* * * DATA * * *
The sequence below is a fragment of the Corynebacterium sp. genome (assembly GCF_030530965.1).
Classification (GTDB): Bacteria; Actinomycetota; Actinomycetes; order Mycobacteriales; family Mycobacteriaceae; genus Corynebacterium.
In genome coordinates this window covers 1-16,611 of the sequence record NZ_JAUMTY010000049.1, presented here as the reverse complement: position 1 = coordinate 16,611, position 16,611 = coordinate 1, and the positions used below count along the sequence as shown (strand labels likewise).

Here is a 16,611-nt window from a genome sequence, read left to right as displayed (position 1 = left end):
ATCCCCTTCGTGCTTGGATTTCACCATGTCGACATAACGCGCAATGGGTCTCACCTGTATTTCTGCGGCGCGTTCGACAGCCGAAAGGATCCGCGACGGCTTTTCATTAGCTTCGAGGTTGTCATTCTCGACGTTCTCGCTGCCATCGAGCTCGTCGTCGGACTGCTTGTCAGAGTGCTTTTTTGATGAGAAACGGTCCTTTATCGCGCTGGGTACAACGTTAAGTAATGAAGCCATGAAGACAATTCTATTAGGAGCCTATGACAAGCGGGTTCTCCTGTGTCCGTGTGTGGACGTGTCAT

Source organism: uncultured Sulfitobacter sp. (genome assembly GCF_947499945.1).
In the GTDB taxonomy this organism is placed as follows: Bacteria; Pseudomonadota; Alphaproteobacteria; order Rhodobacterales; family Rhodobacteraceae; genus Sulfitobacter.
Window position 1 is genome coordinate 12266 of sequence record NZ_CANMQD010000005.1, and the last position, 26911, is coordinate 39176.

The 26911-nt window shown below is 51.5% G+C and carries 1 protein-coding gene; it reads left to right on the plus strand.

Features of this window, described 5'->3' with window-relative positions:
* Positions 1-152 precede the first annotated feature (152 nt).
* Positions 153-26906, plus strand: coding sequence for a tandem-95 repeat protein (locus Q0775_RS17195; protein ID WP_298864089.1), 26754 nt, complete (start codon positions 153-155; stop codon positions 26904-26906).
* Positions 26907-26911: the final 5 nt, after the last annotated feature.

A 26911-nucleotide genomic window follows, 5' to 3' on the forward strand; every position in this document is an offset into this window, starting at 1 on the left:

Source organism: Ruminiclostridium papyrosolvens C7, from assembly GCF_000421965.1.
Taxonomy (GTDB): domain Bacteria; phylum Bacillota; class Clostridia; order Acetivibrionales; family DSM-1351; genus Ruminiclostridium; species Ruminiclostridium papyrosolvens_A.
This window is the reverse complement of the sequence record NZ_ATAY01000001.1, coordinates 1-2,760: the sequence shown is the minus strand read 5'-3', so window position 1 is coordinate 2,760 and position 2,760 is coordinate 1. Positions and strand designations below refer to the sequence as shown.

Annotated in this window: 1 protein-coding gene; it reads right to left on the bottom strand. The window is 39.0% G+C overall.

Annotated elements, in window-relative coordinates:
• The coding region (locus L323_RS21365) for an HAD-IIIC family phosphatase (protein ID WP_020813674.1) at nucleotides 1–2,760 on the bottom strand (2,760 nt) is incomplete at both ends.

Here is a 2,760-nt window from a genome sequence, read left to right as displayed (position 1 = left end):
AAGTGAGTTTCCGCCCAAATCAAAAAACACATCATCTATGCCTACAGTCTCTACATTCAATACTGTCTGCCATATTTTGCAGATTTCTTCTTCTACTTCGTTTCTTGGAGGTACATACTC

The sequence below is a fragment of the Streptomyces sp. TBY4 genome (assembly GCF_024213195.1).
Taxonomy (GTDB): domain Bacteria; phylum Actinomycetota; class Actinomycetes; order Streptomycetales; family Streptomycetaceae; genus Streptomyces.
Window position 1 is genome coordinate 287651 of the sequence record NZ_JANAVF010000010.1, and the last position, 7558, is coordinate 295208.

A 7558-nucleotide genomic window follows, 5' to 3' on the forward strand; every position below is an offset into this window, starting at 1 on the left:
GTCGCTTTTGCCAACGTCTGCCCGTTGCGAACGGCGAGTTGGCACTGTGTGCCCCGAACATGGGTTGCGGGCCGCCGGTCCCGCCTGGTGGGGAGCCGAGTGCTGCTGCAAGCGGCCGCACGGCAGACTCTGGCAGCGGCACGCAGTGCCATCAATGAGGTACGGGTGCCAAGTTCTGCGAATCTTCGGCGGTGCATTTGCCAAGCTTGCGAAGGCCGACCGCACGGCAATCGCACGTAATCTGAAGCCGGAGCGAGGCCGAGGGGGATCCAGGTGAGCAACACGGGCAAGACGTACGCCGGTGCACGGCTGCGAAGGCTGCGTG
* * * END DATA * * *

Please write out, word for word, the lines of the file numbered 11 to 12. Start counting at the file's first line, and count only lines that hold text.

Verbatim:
* Positions 1-152 precede the first annotated feature (152 nt).
* Positions 153-26906, plus strand: coding sequence for a tandem-95 repeat protein (locus Q0775_RS17195; protein ID WP_298864089.1), 26754 nt, complete (start codon positions 153-155; stop codon positions 26904-26906).